With a nationwide donor shortage and increasing demand for sperm, the directors of the new national sperm bank in Birmingham say it will “revolutionise access to donor sperm”.
With some people waiting up to five years for donated sperm, the centre will seek to recruit men in the Birmingham area and distributing their samples nationwide, its director Dr Sue Avery said.
“At present some patients needing donor sperm are faced with few safe options and find themselves on waiting lists of up to five years, or having to stop treatment altogether.
“Not only is the National Sperm Bank going to revolutionise access to donor sperm in this country, its founders are also on a mission to change the face of sperm donation,” said Dr Avery.
The centre will also seek to encourage men from ethnic minorities to donate because there is a particular shortfall among their communities. Figures from the Human Fertility and Embryology Authority (HFEA) showed that, between 2009 and 2013, more than 86 per cent of the newly registered donors were white British, white Irish or any other white background.
When plans for the centre were unveiled in July, it was announced that, for the first time, women from ethnic minority backgrounds would be able to choose from a range of culturally matched donors.
In 2005, a change in the law removed anonymity for sperm and egg donors.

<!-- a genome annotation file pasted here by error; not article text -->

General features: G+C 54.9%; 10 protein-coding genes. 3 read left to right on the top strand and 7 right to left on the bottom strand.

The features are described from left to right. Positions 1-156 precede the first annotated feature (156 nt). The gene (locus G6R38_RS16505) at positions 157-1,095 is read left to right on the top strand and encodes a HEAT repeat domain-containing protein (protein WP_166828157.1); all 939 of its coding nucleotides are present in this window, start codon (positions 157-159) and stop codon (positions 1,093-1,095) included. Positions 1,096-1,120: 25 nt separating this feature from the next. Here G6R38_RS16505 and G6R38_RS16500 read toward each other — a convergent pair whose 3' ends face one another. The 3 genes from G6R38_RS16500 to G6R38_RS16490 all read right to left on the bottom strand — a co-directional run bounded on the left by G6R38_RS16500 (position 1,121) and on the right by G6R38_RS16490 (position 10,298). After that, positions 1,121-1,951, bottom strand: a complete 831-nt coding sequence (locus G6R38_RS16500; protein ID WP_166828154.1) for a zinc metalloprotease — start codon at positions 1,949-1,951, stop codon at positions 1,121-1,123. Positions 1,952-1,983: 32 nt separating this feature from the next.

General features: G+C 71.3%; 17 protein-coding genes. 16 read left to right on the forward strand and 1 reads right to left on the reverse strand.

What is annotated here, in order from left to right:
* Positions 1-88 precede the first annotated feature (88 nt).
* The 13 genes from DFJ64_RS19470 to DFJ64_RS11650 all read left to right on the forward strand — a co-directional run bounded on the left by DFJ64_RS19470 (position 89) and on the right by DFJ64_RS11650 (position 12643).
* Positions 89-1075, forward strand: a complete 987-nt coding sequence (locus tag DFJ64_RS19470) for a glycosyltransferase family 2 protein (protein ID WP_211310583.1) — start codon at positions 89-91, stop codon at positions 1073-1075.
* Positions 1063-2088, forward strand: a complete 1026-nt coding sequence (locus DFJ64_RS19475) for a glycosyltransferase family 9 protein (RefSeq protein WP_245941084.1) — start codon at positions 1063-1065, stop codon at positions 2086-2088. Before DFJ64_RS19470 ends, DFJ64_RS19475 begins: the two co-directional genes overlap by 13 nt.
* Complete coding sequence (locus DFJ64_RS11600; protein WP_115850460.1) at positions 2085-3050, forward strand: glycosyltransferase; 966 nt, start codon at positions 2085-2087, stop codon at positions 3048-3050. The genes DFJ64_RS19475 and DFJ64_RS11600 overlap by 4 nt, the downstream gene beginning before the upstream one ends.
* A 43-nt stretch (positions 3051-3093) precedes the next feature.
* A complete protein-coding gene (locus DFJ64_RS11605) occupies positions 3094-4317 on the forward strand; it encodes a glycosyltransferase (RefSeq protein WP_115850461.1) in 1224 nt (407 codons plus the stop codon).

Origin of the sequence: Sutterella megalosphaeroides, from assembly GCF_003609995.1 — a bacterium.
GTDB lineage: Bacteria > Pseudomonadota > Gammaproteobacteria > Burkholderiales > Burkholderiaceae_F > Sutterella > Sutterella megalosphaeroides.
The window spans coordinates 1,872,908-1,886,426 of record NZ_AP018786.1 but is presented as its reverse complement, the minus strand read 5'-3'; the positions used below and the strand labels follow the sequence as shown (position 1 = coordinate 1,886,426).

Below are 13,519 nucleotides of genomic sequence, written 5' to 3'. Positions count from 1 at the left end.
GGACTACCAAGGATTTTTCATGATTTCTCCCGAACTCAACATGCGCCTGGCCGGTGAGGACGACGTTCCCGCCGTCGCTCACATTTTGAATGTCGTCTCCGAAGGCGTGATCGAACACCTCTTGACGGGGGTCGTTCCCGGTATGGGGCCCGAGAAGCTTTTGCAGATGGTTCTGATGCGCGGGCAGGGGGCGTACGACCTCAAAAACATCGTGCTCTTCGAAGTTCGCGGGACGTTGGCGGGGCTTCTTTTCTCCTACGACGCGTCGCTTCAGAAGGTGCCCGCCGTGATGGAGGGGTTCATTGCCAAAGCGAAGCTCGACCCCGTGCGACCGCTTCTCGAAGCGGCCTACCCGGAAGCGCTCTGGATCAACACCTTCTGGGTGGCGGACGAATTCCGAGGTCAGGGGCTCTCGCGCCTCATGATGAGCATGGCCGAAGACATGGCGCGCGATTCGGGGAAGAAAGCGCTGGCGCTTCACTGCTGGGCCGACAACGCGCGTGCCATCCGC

HFEA figures showed that in the following 12 months, the number of British donors fell, while the amount of imported donations grew.
Over the next six years, more and more domestic and foreign donors registered until 2012 when there was another fall in the number of British men registering, but an increase in the number of foreigners.
Consequently, some people have been stuck on waiting lists for years at a time. The shortage in sperm donors has also driven some women to go to Danish sperm banks, prompting the so-called “Viking babies” phenomenon.
“The concept of the National Sperm Bank is based on a collaboration between an established sperm bank and an established campaigning body to recruit donors from a broader range of the population for distribution around the country.
“The national element is about the distribution, rather than the recruitment, but if the campaign is successful in Birmingham it can be rolled out to other areas and we may bring other centres on board,” Dr Avery told Channel 4 News.
The centre is a collaboration between the National Gamete Donation Trust (NGDT) and Birmingham Women’s Hospital, where it is based. It was given a grant of £77,000 from the Department of Health towards its opening.